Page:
Cleveland’s performance during the health crisis did not stand out in one direction or the other. Amid pandemic-induced hardships, the metro proved its resilience and continued attracting residents. Despite its population continuing a downward trend, the metro lost fewer residents than it did before the pandemic. This kept the multifamily market on track, with rents up 0.7 percent on a trailing three-month basis through August, to $1,016. Meanwhile, occupancy increased to 95.9 percent, Cleveland’s highest level during the past decade.
The unemployment rate improved to 5.9 percent in July, not far behind the 5.4 percent national rate. Yet, employment still contracted by 0.4 percent in the 12 months ending in June, while nationally, the rate expanded by 0.3 percent. Cleveland added 37,900 jobs across sectors over 12 months, with just one sector losing jobs—manufacturing, down by 0.5 percent, or 800 jobs. Leisure and hospitality recovered 17,600 jobs, but could see a slowdown as the summer travel season closes. Similarly, the trade, transportation and utilities sector—up 1,700 jobs—could see a pause in its recovery as the number of flights at Cleveland Hopkins International Airport starts declining.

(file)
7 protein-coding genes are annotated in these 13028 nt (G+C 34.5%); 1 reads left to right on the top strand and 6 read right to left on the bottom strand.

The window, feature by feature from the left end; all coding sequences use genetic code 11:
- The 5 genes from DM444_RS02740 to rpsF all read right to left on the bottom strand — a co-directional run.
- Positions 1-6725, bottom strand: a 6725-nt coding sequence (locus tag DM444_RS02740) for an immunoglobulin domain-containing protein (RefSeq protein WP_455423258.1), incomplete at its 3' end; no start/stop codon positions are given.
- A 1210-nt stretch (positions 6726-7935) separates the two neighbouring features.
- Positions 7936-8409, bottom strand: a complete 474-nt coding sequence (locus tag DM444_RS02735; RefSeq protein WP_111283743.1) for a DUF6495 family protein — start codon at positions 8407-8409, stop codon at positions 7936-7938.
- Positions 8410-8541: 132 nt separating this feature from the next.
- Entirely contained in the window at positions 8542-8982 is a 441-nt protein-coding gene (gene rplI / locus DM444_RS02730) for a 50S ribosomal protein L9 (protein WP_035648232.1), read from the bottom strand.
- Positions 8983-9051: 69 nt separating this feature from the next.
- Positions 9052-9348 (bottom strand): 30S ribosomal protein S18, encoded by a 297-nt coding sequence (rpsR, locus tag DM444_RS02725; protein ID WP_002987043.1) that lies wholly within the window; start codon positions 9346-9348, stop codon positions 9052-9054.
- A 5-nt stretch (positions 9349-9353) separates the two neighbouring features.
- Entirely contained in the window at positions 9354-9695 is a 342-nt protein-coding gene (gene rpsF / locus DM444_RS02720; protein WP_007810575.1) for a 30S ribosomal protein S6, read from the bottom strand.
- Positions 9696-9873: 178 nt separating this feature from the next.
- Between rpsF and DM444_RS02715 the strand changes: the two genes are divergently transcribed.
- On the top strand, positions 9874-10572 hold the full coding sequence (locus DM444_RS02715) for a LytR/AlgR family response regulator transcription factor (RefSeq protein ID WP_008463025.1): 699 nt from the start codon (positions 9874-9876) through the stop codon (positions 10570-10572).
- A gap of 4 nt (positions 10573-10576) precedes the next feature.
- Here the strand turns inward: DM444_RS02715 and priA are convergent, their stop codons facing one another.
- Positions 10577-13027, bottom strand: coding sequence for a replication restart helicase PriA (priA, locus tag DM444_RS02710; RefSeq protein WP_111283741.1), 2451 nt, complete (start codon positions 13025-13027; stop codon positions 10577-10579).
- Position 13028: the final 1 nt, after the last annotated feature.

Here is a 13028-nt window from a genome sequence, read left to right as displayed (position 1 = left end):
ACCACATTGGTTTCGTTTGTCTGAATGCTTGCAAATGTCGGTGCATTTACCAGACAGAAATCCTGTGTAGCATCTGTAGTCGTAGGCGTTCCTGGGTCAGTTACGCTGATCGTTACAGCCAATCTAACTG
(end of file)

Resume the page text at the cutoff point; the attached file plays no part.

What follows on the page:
Development activity was high as of August, with 3,884 units underway. However, deliveries softened, with just 315 units added to stock in the first eight months of 2021. Meanwhile, investors traded working-class assets for a total of $118 million.